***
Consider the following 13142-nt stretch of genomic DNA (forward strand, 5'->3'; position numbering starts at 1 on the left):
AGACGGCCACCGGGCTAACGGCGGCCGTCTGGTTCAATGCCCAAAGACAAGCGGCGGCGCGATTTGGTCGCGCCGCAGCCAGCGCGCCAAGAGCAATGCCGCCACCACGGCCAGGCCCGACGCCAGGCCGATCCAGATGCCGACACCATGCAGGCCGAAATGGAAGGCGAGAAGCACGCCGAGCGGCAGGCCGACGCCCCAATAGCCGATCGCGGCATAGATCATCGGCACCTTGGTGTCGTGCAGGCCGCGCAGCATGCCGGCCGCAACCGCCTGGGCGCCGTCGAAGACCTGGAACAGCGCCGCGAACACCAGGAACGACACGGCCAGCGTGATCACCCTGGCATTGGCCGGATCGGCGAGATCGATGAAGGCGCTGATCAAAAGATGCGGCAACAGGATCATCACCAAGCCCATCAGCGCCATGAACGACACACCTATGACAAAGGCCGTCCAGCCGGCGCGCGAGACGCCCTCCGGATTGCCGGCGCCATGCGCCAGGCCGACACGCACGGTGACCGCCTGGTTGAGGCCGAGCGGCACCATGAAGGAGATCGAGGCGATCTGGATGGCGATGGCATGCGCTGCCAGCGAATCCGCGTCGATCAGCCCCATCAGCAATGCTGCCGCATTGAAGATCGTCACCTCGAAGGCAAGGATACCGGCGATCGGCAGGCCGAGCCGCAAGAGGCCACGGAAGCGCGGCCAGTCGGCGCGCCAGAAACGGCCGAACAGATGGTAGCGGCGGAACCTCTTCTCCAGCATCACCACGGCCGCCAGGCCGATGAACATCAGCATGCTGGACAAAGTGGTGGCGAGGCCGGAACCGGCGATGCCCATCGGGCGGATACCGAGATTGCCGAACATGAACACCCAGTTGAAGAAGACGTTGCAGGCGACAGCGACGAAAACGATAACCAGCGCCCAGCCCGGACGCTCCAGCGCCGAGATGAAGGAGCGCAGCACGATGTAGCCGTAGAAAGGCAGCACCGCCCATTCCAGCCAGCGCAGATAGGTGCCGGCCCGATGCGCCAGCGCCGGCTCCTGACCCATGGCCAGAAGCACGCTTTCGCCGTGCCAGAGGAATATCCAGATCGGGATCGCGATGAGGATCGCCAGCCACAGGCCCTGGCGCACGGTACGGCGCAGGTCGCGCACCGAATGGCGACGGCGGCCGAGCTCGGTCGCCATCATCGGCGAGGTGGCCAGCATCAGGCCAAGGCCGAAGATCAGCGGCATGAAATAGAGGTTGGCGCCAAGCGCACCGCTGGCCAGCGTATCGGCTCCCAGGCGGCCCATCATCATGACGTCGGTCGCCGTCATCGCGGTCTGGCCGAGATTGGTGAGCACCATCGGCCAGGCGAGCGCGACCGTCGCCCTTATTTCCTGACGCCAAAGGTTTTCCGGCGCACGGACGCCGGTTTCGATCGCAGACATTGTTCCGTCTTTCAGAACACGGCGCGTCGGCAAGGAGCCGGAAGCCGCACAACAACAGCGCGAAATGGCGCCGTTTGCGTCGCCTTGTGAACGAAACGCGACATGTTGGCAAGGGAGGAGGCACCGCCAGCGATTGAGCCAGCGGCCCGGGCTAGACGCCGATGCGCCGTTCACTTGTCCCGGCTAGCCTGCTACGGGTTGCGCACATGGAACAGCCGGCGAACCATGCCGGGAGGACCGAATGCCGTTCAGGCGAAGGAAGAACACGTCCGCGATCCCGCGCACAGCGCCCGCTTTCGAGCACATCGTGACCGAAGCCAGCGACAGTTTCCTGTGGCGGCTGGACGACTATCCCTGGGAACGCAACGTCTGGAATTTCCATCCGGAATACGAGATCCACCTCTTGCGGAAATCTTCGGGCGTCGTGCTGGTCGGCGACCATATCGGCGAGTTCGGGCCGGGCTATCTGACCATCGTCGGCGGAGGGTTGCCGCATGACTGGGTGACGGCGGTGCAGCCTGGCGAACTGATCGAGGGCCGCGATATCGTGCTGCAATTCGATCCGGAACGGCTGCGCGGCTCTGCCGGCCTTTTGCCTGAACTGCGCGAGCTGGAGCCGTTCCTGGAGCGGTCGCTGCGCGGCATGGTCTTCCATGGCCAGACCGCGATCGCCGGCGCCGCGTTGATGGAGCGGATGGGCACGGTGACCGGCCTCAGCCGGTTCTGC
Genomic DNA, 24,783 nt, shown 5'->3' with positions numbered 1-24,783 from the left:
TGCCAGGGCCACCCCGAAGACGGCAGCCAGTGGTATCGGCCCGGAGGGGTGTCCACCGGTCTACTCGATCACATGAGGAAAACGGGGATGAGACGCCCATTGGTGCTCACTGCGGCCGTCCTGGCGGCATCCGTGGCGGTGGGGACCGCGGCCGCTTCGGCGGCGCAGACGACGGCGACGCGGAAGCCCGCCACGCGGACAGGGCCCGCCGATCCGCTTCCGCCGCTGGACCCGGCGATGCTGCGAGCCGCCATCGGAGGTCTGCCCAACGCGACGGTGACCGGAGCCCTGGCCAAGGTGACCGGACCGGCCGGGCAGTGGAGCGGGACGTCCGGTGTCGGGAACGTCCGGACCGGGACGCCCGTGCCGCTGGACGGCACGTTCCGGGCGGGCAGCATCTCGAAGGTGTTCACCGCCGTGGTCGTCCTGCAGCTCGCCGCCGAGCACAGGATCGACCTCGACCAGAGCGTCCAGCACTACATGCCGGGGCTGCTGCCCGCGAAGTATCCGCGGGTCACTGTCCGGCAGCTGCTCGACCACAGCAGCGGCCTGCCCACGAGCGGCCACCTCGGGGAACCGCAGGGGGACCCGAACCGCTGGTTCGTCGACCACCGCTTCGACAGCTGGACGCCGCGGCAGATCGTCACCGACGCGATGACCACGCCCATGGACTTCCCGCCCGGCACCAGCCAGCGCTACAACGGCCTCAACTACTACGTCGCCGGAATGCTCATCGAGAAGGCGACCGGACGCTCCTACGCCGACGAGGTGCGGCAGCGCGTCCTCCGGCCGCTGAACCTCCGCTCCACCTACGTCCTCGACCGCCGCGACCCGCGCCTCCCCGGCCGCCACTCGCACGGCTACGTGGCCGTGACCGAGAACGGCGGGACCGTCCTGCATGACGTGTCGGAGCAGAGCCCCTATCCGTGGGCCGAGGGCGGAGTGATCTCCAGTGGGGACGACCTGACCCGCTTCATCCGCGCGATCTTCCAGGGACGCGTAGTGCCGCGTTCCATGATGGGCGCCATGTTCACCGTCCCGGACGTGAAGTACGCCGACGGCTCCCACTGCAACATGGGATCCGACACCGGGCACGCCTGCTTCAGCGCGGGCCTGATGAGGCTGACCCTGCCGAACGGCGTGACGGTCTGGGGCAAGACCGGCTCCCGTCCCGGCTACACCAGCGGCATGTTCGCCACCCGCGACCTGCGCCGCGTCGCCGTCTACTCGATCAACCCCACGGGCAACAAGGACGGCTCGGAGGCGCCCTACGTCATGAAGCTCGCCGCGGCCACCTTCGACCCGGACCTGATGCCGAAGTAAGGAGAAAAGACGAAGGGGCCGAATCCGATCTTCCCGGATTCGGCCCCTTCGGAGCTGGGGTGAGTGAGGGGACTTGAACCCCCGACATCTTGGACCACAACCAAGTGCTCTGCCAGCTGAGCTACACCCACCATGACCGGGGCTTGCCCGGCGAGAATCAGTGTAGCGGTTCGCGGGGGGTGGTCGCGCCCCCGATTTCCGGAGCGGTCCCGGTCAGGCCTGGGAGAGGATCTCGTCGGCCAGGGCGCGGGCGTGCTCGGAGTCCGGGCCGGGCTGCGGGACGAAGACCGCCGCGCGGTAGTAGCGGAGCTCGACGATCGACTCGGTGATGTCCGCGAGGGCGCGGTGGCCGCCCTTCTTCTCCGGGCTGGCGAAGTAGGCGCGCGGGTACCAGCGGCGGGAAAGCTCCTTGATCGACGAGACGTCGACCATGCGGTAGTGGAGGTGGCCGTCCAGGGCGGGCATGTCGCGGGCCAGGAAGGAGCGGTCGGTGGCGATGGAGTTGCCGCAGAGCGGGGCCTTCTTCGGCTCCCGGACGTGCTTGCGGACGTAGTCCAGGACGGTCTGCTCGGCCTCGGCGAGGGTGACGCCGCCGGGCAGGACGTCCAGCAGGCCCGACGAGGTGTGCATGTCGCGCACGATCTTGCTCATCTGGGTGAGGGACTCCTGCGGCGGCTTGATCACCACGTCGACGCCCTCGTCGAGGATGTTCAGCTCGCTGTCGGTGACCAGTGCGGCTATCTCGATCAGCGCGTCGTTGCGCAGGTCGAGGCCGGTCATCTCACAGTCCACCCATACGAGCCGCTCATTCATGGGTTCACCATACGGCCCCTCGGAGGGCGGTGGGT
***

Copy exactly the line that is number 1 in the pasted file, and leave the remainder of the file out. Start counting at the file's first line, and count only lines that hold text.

Consider the following 13142-nt stretch of genomic DNA (forward strand, 5'->3'; position numbering starts at 1 on the left):